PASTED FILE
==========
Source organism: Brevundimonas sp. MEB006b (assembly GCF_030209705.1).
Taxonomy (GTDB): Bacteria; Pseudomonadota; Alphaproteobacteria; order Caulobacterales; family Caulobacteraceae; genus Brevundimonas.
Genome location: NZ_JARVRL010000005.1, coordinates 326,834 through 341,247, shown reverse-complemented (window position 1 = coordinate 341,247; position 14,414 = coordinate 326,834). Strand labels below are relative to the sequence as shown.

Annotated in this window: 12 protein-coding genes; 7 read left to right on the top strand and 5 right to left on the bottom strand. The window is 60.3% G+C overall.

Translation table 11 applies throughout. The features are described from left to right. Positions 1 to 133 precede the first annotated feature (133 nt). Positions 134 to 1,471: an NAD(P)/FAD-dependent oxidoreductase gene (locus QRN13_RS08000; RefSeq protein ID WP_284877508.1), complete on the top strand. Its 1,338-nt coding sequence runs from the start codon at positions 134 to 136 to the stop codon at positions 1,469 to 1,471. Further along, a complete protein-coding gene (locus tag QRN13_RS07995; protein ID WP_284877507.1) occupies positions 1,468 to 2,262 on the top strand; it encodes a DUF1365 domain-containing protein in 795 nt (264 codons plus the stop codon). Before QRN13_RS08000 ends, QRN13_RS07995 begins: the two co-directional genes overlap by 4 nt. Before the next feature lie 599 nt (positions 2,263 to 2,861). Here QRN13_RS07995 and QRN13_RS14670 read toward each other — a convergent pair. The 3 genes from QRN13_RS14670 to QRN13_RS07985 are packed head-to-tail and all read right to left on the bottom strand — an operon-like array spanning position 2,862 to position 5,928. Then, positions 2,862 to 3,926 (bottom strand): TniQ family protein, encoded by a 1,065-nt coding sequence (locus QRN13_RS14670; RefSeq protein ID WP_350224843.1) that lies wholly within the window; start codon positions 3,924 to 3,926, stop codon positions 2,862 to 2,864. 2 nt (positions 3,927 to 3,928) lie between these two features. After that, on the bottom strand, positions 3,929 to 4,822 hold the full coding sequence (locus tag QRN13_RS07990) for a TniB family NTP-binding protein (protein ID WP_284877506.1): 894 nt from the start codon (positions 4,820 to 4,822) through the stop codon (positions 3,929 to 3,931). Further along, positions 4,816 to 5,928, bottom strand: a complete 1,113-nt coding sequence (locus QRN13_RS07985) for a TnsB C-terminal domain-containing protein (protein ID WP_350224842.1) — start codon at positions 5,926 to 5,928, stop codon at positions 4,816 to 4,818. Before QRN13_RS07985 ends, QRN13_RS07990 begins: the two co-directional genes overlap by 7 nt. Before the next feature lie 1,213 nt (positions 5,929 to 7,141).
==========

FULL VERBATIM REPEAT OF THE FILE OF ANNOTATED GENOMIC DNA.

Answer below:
Source organism: Brevundimonas sp. MEB006b (assembly GCF_030209705.1).
Taxonomy (GTDB): Bacteria; Pseudomonadota; Alphaproteobacteria; order Caulobacterales; family Caulobacteraceae; genus Brevundimonas.
Genome location: NZ_JARVRL010000005.1, coordinates 326,834 through 341,247, shown reverse-complemented (window position 1 = coordinate 341,247; position 14,414 = coordinate 326,834). Strand labels below are relative to the sequence as shown.

Annotated in this window: 12 protein-coding genes; 7 read left to right on the top strand and 5 right to left on the bottom strand. The window is 60.3% G+C overall.

Translation table 11 applies throughout. The features are described from left to right. Positions 1 to 133 precede the first annotated feature (133 nt). Positions 134 to 1,471: an NAD(P)/FAD-dependent oxidoreductase gene (locus QRN13_RS08000; RefSeq protein ID WP_284877508.1), complete on the top strand. Its 1,338-nt coding sequence runs from the start codon at positions 134 to 136 to the stop codon at positions 1,469 to 1,471. Further along, a complete protein-coding gene (locus tag QRN13_RS07995; protein ID WP_284877507.1) occupies positions 1,468 to 2,262 on the top strand; it encodes a DUF1365 domain-containing protein in 795 nt (264 codons plus the stop codon). Before QRN13_RS08000 ends, QRN13_RS07995 begins: the two co-directional genes overlap by 4 nt. Before the next feature lie 599 nt (positions 2,263 to 2,861). Here QRN13_RS07995 and QRN13_RS14670 read toward each other — a convergent pair. The 3 genes from QRN13_RS14670 to QRN13_RS07985 are packed head-to-tail and all read right to left on the bottom strand — an operon-like array spanning position 2,862 to position 5,928. Then, positions 2,862 to 3,926 (bottom strand): TniQ family protein, encoded by a 1,065-nt coding sequence (locus QRN13_RS14670; RefSeq protein ID WP_350224843.1) that lies wholly within the window; start codon positions 3,924 to 3,926, stop codon positions 2,862 to 2,864. 2 nt (positions 3,927 to 3,928) lie between these two features. After that, on the bottom strand, positions 3,929 to 4,822 hold the full coding sequence (locus tag QRN13_RS07990) for a TniB family NTP-binding protein (protein ID WP_284877506.1): 894 nt from the start codon (positions 4,820 to 4,822) through the stop codon (positions 3,929 to 3,931). Further along, positions 4,816 to 5,928, bottom strand: a complete 1,113-nt coding sequence (locus QRN13_RS07985) for a TnsB C-terminal domain-containing protein (protein ID WP_350224842.1) — start codon at positions 5,926 to 5,928, stop codon at positions 4,816 to 4,818. Before QRN13_RS07985 ends, QRN13_RS07990 begins: the two co-directional genes overlap by 7 nt. Before the next feature lie 1,213 nt (positions 5,929 to 7,141).